Concerns have been raised over the effect the high-pitched sound can have on children and others who might be sensitive to loud sounds, including those with autism

"My little girl was in tears"

Sarah is not the only customer to complain. Others say they too are tormented by the ringing, with shoppers sharing their annoyance at the device and its persistent buzzing.

Some have suffered headaches and dizzy spells, while others say the ringing has left their children 'in tears'.

Another concerned mum, Laura Preston, has had to stop shopping at the supermarket for the sake of her young daughter.

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"One of my younger girls wouldn't be able to handle this, so I'm quite concerned," she said. "I don't want to put her in a situation that would cause distress as we shop at a supermarket."

Another local mum, Kate Foxcroft, echoed Laura's concerns, saying: "It’s so bad! My four-year-old has to cover his ears when I take him to the shop with me, it’s such a shame."

"My grandaughter is the same," added Carol Hackett. "She doesn't like going into Morrisons because she can hear it every time."

But it's not just children who are picking up on the ear-splitting buzzing sound.

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"I've heard it for weeks," said Caitlin Rogers. "I also find it uncomfortable. It really is nasty to hear as you walk around the store. So it’s not just children."

"When I go to Morrisons it nearly gives me an aneurysm," added Jamie Boon. "I suffer from cluster headaches which are extremely painful, so I’ve had to shop elsewhere as it’s one of the worst experiences I've come across. It’s like it pierces into my brain."

"I hear this noise every single time I go in," said Abbie Dootson. "I mean, it must be a good deterrent because no one is going to want to stand around there for long!"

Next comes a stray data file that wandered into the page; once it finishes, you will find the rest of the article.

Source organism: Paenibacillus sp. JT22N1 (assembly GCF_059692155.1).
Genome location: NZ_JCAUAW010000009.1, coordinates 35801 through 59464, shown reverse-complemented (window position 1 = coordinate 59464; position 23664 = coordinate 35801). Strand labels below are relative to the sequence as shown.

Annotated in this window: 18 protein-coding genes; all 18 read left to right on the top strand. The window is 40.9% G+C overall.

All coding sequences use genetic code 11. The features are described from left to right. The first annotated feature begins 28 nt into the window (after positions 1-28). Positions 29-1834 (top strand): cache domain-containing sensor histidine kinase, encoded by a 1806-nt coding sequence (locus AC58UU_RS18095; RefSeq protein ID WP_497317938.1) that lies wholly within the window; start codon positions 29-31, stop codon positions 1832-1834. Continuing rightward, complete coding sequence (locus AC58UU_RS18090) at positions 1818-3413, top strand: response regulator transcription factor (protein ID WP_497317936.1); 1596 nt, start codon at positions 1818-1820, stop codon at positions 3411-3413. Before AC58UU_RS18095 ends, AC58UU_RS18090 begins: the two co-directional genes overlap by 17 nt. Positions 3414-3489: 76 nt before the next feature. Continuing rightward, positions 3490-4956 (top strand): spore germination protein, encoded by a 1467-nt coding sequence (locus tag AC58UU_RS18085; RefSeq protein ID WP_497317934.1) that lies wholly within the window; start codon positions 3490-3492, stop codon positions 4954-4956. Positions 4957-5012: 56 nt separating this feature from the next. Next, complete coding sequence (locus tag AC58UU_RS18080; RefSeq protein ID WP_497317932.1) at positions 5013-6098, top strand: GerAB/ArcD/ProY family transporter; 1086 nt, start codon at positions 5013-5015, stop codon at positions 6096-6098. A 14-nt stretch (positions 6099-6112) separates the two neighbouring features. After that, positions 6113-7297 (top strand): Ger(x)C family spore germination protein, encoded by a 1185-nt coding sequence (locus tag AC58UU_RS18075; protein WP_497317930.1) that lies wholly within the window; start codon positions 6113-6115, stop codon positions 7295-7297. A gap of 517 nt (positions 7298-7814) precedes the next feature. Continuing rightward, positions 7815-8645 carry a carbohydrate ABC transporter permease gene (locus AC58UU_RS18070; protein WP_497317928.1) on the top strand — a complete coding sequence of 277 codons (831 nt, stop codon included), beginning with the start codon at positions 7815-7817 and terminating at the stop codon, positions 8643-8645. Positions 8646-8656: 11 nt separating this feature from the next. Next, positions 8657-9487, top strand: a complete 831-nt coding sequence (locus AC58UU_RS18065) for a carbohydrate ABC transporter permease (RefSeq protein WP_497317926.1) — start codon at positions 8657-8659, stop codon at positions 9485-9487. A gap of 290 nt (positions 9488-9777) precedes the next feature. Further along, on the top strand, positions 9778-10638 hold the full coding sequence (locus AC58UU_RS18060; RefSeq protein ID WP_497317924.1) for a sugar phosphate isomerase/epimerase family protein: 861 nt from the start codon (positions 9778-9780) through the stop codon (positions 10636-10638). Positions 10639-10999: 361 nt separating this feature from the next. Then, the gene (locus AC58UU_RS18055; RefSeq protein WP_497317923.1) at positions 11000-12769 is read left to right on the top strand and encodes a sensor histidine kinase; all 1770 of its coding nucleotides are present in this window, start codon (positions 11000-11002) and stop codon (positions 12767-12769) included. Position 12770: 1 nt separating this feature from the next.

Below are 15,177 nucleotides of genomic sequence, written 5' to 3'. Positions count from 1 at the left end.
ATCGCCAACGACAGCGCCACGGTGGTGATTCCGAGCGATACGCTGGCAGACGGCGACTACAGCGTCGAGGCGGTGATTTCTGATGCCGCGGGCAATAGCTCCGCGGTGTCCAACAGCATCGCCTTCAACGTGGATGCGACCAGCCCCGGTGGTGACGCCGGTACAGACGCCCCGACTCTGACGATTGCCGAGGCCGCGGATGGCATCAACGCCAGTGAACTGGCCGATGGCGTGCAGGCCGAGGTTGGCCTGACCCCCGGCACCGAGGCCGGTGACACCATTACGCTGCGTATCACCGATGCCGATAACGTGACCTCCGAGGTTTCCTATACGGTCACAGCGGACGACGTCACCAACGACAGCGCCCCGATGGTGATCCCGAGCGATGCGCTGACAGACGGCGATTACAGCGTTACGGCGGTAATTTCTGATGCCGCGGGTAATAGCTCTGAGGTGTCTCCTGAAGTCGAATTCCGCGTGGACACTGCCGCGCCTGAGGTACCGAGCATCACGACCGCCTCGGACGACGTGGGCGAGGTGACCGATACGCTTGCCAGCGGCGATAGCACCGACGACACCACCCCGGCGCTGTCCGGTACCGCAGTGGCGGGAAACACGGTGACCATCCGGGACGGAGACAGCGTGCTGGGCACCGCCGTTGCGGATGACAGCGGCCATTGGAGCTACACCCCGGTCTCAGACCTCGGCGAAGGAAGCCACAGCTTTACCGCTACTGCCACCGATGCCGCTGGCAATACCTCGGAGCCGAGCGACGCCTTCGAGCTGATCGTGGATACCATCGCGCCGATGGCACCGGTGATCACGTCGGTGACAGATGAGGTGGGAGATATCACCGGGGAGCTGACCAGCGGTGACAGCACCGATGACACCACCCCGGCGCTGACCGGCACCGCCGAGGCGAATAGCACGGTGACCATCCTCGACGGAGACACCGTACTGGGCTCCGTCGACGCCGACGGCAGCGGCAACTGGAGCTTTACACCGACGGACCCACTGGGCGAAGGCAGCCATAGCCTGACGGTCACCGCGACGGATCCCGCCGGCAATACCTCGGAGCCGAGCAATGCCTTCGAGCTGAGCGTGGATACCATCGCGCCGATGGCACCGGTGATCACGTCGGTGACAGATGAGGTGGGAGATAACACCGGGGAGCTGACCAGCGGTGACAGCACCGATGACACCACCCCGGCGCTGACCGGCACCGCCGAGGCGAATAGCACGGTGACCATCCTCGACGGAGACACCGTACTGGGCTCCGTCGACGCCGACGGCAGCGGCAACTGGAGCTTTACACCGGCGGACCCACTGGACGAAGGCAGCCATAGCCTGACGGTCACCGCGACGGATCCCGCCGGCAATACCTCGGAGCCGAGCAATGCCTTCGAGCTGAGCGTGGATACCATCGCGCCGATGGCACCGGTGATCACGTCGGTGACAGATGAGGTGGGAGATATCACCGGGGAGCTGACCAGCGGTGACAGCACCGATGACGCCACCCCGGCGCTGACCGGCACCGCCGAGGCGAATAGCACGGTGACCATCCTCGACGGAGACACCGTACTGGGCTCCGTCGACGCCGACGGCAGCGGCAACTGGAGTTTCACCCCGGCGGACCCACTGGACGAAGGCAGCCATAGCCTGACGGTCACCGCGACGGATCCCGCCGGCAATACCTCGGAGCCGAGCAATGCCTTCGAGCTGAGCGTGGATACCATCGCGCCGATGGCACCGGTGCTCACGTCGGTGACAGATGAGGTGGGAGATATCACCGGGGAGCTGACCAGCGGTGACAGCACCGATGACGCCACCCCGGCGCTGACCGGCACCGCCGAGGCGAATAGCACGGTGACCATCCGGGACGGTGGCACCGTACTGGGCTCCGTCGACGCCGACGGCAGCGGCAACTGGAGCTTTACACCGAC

"I had the same," said Jack Thornton. "Banging headache from it. I can see why it's a deterrent", while Ange Elizabeth agreed, saying, "I also find it very uncomfortable, it puts me off shopping there."

Shoppers at Morrisons in Bamber Bridge have complained about the store's 'Mosquito' device - a machine which emits a pulsing noise at high frequency to deter youths from loitering around the supermarketShoppers at Morrisons in Bamber Bridge have complained about the store's 'Mosquito' device - a machine which emits a pulsing noise at high frequency to deter youths from loitering around the supermarket
Shoppers at Morrisons in Bamber Bridge have complained about the store's 'Mosquito' device - a machine which emits a pulsing noise at high frequency to deter youths from loitering around the supermarket

What do Morrisons say?

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Morrisons defended their use of the Mosquito device which was introduced because the Bamber Bridge store was plagued by anti-social behaviour from local youths.

It told the Post the device is "turned on as necessary" to deter loitering outside the store and is "completely safe".

A Morrisons spokesperson said:"Our stores should be safe places to work and shop, as such we adopt a zero tolerance policy to any sort of anti social behaviour.

"In order to help keep our customers and colleagues safe at our Bamber Bridge store we have been working with the local authorities and have a number of security measures in place, including the use of a mosquito device outside the store."

'Not entirely safe' for children, say experts

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Not everyone is convinced the Mosquito device is safe for children.

The German Federal Institute for Occupational Safety and Health has published a report on the use of 'ultrasonic noise channels', concluding that they are "not entirely safe".

"Disruption of the equilibrium senses, as well as other extra-aural effects are well known," the report stated, adding, "with the sound levels that can be reached by the device, the onset of dizziness, headache, nausea and impairment is to be expected."

Back in 2005, Co-op scrapped the controversial anti-teenager device at its stores following a campaign by autistic Preston teenager Paul Brookfield. Then aged 19, Paul said the device at his local Co-op store in Longridge was causing him pain. Co-op withdrew the devices and opted to play classical music instead.

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Paul told the Post: "As I had autism it was heightened. It was a high-pitched whizzing, whirring. I've heard of cases involving some people with autism who can't go anywhere near a store because it actually makes them sick."

The Mosquito device was invented by a former BAE engineer, Howard Stapleton, after his daughter was intimidated by a gang of boys. It is marketed to stores on the grounds that unruly teenagers congregating near shops might discourage customers.

The National Autistic Society was approached for comment.